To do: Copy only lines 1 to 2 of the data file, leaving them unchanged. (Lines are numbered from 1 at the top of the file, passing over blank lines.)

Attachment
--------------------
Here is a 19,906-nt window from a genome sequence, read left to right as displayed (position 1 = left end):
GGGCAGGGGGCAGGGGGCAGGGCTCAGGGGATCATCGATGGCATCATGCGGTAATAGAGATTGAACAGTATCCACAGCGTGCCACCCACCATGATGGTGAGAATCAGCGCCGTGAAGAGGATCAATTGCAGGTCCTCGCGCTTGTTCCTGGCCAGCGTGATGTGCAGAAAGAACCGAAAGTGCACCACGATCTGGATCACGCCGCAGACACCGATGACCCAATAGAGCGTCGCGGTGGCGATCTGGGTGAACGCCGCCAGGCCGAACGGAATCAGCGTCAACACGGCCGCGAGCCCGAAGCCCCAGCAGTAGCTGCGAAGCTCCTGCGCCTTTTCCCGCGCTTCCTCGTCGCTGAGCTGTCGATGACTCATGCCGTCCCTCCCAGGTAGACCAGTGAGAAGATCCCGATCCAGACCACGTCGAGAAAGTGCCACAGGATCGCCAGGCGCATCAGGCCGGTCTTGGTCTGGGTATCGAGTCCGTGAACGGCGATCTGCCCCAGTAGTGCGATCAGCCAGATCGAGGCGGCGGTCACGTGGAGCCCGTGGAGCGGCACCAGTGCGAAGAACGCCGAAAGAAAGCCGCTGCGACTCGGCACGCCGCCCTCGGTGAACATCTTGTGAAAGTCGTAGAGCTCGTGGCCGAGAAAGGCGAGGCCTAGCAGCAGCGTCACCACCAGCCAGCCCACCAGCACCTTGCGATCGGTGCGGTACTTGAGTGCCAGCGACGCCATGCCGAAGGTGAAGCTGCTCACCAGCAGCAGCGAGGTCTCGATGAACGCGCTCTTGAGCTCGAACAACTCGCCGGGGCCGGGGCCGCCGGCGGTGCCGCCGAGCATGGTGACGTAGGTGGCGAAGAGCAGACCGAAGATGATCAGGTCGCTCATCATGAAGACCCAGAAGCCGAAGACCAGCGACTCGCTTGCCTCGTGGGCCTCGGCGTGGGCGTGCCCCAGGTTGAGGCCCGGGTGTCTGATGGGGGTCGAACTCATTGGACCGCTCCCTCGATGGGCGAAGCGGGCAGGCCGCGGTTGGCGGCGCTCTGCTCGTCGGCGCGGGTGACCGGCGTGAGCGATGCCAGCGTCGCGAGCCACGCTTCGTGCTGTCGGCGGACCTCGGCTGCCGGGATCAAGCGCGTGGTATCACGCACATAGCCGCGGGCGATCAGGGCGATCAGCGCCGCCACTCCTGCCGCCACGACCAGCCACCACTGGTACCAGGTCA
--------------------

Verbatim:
Here is a 19,906-nt window from a genome sequence, read left to right as displayed (position 1 = left end):
GGGCAGGGGGCAGGGGGCAGGGCTCAGGGGATCATCGATGGCATCATGCGGTAATAGAGATTGAACAGTATCCACAGCGTGCCACCCACCATGATGGTGAGAATCAGCGCCGTGAAGAGGATCAATTGCAGGTCCTCGCGCTTGTTCCTGGCCAGCGTGATGTGCAGAAAGAACCGAAAGTGCACCACGATCTGGATCACGCCGCAGACACCGATGACCCAATAGAGCGTCGCGGTGGCGATCTGGGTGAACGCCGCCAGGCCGAACGGAATCAGCGTCAACACGGCCGCGAGCCCGAAGCCCCAGCAGTAGCTGCGAAGCTCCTGCGCCTTTTCCCGCGCTTCCTCGTCGCTGAGCTGTCGATGACTCATGCCGTCCCTCCCAGGTAGACCAGTGAGAAGATCCCGATCCAGACCACGTCGAGAAAGTGCCACAGGATCGCCAGGCGCATCAGGCCGGTCTTGGTCTGGGTATCGAGTCCGTGAACGGCGATCTGCCCCAGTAGTGCGATCAGCCAGATCGAGGCGGCGGTCACGTGGAGCCCGTGGAGCGGCACCAGTGCGAAGAACGCCGAAAGAAAGCCGCTGCGACTCGGCACGCCGCCCTCGGTGAACATCTTGTGAAAGTCGTAGAGCTCGTGGCCGAGAAAGGCGAGGCCTAGCAGCAGCGTCACCACCAGCCAGCCCACCAGCACCTTGCGATCGGTGCGGTACTTGAGTGCCAGCGACGCCATGCCGAAGGTGAAGCTGCTCACCAGCAGCAGCGAGGTCTCGATGAACGCGCTCTTGAGCTCGAACAACTCGCCGGGGCCGGGGCCGCCGGCGGTGCCGCCGAGCATGGTGACGTAGGTGGCGAAGAGCAGACCGAAGATGATCAGGTCGCTCATCATGAAGACCCAGAAGCCGAAGACCAGCGACTCGCTTGCCTCGTGGGCCTCGGCGTGGGCGTGCCCCAGGTTGAGGCCCGGGTGTCTGATGGGGGTCGAACTCATTGGACCGCTCCCTCGATGGGCGAAGCGGGCAGGCCGCGGTTGGCGGCGCTCTGCTCGTCGGCGCGGGTGACCGGCGTGAGCGATGCCAGCGTCGCGAGCCACGCTTCGTGCTGTCGGCGGACCTCGGCTGCCGGGATCAAGCGCGTGGTATCACGCACATAGCCGCGGGCGATCAGGGCGATCAGCGCCGCCACTCCTGCCGCCACGACCAGCCACCACTGGTACCAGGTCA